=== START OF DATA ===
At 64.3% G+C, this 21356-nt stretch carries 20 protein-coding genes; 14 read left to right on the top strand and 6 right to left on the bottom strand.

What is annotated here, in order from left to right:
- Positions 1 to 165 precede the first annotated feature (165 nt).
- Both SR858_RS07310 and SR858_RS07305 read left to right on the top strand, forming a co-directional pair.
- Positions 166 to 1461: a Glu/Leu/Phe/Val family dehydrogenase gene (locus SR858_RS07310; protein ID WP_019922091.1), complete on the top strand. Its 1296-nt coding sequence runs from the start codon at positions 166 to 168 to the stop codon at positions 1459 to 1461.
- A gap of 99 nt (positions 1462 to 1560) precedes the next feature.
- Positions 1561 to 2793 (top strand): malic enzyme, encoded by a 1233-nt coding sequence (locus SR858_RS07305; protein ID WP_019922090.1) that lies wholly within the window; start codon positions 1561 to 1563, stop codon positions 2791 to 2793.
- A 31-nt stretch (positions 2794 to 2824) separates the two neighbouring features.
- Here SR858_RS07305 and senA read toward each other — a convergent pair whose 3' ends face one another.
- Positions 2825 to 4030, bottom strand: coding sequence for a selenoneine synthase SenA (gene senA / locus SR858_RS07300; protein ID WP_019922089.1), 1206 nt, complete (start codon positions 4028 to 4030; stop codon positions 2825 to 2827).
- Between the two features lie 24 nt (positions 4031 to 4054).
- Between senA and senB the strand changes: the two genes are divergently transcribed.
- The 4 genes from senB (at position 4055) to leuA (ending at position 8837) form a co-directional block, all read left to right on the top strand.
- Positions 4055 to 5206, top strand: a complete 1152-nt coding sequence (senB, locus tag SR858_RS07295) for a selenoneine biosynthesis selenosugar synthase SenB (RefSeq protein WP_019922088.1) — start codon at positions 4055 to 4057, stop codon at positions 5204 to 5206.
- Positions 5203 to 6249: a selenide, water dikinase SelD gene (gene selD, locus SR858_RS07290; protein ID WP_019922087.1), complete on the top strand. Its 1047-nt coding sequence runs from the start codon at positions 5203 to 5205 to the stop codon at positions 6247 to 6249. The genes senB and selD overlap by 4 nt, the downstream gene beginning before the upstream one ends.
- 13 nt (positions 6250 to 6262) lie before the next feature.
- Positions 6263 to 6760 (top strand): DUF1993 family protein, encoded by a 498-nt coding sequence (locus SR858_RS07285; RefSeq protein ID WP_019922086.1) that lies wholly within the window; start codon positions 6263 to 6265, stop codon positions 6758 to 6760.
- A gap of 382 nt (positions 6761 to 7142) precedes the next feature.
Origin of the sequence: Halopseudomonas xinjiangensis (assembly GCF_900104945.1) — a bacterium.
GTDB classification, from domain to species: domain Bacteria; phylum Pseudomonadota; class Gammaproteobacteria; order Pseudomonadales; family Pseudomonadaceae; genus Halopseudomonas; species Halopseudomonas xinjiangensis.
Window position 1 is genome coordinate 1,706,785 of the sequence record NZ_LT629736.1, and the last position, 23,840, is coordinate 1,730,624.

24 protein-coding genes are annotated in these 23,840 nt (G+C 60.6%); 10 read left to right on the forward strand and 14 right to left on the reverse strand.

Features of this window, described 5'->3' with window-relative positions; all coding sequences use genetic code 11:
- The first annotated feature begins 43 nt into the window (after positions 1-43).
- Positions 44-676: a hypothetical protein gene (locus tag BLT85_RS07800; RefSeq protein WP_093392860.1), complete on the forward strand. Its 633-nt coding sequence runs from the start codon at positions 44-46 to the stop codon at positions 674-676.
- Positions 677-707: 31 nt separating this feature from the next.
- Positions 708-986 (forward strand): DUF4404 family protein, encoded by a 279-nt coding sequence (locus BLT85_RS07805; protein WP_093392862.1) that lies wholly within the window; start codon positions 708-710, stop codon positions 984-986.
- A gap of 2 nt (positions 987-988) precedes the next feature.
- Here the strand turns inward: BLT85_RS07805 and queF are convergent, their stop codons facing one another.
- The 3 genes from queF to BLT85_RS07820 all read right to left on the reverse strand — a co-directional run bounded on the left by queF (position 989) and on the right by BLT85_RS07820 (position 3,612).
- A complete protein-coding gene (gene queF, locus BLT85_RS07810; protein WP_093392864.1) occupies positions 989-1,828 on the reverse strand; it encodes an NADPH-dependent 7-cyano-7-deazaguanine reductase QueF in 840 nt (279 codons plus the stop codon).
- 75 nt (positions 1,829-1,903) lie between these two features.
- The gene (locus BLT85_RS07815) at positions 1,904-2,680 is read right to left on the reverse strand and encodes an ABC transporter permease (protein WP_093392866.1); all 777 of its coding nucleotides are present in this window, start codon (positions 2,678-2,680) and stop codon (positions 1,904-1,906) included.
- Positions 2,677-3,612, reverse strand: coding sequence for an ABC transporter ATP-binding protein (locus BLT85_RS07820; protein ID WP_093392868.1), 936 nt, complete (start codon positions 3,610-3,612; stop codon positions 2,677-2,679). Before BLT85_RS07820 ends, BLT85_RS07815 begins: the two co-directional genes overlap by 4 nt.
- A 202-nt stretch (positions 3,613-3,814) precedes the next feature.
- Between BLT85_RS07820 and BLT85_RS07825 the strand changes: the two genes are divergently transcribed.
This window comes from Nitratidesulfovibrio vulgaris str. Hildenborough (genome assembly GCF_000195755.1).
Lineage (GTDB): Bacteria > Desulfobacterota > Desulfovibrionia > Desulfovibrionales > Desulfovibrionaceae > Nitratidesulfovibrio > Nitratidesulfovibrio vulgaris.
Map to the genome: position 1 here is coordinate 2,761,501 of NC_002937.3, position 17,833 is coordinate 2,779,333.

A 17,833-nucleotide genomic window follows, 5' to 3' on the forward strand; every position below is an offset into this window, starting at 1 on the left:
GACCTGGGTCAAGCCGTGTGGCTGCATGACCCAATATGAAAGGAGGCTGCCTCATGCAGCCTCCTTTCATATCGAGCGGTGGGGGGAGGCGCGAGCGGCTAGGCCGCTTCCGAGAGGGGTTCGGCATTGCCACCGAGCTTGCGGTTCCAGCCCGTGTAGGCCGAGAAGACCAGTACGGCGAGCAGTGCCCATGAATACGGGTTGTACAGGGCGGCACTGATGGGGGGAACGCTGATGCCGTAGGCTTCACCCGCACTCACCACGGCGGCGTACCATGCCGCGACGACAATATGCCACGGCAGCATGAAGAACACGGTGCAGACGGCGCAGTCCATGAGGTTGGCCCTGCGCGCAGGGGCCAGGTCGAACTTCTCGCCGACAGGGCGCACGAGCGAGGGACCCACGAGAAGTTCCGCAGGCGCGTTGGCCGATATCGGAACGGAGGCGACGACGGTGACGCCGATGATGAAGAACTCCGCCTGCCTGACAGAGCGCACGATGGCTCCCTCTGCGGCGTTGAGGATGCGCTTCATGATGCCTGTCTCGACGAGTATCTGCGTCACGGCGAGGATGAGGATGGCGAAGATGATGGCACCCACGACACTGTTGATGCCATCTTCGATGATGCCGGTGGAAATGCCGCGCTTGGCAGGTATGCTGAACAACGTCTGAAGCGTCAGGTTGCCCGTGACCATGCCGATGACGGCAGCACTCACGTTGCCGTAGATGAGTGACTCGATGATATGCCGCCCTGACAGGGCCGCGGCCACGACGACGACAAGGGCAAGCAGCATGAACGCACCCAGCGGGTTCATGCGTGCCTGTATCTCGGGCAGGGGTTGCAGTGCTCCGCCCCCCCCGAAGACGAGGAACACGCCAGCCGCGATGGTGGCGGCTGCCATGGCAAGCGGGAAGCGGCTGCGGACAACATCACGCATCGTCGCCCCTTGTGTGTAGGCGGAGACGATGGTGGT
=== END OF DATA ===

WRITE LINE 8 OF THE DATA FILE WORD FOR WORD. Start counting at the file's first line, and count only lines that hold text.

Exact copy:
- A 31-nt stretch (positions 2794 to 2824) separates the two neighbouring features.